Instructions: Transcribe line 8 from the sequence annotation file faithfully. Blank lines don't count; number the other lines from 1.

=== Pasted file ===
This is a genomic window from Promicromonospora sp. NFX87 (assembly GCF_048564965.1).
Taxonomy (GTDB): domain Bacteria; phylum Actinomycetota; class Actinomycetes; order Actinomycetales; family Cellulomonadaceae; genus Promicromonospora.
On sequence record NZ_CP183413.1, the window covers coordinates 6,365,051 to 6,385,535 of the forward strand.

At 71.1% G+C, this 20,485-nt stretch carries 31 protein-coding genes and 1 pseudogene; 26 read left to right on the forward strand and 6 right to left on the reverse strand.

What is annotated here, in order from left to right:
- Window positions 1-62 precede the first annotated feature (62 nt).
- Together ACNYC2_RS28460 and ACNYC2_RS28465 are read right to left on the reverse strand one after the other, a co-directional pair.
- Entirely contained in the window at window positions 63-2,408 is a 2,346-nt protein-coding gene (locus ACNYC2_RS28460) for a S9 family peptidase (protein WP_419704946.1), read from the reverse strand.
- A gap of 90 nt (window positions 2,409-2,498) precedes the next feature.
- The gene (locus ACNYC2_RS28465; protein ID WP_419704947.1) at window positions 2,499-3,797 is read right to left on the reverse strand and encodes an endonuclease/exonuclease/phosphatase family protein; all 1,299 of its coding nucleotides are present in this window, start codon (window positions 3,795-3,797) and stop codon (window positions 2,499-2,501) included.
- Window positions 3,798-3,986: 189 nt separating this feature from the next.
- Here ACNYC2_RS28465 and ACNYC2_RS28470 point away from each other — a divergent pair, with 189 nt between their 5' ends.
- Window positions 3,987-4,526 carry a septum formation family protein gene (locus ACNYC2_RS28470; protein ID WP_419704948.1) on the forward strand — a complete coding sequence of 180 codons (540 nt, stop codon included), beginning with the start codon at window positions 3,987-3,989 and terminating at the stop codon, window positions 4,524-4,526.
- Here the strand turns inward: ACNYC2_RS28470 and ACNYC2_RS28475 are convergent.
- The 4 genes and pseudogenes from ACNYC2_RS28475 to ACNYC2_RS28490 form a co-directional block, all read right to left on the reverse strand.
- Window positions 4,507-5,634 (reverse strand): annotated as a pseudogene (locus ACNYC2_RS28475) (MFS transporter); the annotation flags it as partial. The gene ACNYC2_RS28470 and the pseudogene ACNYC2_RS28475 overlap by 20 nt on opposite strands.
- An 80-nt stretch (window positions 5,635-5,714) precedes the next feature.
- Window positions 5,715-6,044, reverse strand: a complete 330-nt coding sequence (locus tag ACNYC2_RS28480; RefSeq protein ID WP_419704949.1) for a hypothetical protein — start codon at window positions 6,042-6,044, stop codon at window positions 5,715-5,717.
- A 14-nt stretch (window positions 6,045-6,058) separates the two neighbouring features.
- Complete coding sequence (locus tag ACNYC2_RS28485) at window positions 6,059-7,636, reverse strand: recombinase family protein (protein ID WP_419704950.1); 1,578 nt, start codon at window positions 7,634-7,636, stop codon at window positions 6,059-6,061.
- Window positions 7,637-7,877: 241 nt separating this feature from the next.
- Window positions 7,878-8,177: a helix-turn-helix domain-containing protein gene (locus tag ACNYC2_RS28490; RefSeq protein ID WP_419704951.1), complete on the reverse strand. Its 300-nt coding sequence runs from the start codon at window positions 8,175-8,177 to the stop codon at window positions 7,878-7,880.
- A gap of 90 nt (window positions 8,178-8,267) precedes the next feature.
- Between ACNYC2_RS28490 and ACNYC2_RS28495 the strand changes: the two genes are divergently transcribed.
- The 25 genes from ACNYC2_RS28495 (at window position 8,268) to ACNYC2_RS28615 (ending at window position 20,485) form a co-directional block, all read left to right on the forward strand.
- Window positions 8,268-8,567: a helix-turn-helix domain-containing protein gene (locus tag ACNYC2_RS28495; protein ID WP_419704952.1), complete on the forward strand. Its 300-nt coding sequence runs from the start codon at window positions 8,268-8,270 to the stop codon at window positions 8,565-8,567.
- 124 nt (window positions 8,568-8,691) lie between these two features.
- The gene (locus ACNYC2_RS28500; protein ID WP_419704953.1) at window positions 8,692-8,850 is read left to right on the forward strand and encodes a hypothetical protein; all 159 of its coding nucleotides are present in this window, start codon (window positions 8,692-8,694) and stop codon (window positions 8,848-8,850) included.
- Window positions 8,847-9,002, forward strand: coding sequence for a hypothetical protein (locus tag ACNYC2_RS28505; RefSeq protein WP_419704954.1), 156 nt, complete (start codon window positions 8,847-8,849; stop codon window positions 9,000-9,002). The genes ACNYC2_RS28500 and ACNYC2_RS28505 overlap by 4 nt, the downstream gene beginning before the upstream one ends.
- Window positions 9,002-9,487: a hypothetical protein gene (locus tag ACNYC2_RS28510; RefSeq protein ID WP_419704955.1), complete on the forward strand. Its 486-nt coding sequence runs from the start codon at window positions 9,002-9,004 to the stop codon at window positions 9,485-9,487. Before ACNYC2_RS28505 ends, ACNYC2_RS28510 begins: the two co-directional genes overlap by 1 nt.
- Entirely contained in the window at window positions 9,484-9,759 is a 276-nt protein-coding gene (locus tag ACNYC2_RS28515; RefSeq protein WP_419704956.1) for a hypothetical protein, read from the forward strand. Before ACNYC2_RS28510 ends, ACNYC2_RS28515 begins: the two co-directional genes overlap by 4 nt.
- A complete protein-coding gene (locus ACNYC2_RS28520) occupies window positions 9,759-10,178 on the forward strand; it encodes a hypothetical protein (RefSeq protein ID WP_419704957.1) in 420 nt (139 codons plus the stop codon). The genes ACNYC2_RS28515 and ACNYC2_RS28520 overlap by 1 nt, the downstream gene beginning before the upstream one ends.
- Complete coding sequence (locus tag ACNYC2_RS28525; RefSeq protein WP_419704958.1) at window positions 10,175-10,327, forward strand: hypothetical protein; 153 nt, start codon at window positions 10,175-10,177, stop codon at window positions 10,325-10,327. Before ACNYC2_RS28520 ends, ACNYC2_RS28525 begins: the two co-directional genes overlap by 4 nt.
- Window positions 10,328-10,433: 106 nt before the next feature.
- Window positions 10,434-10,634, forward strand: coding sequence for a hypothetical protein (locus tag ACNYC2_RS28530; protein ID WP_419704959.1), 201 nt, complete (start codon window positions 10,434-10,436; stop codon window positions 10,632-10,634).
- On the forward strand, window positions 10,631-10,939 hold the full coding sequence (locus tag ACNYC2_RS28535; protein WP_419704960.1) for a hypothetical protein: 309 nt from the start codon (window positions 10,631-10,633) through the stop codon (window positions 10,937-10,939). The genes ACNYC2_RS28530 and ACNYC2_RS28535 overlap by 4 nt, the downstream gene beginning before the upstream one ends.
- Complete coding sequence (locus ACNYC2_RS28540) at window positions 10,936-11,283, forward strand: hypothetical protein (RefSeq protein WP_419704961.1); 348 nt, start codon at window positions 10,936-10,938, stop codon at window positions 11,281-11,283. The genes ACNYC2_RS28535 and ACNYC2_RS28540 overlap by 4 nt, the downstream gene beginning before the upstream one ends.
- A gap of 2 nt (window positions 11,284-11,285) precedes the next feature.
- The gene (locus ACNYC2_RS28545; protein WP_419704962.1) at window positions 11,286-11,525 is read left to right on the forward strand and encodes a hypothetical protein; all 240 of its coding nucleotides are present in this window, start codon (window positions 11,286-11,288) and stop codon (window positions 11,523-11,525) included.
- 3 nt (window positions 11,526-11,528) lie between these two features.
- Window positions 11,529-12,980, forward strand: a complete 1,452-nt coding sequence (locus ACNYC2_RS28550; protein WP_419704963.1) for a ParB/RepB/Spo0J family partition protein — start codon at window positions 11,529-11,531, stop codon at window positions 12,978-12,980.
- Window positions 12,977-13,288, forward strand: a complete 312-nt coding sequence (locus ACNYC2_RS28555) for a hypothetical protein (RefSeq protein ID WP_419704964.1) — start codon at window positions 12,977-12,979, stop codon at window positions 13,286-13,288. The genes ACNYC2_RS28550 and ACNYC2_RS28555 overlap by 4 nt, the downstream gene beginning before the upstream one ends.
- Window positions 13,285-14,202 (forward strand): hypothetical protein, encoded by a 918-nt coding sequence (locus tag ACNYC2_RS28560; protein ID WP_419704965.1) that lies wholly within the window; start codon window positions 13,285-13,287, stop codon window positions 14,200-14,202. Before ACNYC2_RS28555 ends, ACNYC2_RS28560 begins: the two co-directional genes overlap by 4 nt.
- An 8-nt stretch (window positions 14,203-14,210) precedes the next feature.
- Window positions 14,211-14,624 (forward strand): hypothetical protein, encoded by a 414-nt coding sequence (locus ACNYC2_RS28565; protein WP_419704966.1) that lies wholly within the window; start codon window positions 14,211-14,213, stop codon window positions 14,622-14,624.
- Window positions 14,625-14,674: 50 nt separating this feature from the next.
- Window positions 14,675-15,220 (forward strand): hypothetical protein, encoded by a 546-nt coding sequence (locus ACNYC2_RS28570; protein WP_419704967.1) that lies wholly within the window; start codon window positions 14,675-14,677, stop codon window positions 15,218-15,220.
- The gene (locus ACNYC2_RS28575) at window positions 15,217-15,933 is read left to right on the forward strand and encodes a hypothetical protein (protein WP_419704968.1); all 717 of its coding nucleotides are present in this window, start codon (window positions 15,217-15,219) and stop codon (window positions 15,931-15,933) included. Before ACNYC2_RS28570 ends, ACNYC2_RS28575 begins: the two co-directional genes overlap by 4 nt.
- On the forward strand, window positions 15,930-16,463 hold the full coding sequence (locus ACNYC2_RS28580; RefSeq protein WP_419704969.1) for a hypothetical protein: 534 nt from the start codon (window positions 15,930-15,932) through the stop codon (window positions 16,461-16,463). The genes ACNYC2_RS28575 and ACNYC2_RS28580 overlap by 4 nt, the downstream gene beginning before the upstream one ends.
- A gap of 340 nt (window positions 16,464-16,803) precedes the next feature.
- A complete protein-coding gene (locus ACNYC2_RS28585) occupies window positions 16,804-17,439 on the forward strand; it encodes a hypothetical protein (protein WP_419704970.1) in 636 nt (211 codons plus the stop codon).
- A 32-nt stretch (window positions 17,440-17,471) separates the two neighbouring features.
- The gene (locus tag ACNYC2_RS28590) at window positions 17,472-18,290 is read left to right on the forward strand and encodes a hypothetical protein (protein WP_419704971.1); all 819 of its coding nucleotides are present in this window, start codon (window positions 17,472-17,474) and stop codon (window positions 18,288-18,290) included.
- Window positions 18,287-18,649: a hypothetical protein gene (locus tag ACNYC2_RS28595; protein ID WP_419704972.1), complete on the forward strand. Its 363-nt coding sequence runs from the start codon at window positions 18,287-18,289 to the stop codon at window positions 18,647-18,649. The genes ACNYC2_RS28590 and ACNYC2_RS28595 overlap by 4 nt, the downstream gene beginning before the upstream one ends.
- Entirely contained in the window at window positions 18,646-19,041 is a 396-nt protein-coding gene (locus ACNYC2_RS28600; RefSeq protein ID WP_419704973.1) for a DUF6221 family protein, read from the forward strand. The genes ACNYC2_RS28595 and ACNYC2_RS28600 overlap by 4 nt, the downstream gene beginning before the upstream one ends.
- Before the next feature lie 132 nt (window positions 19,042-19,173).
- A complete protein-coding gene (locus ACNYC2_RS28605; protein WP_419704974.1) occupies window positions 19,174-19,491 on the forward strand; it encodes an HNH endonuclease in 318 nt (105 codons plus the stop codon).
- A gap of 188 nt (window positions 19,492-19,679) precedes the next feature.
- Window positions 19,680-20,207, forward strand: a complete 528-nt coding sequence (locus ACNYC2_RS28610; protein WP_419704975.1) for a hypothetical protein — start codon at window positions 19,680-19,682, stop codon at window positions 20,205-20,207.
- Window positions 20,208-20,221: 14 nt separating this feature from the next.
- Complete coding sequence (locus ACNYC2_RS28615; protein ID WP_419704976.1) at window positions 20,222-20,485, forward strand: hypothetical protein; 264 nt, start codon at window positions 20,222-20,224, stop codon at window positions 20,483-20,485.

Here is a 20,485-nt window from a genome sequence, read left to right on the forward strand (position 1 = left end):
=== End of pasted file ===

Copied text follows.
- Entirely contained in the window at window positions 63-2,408 is a 2,346-nt protein-coding gene (locus ACNYC2_RS28460) for a S9 family peptidase (protein WP_419704946.1), read from the reverse strand.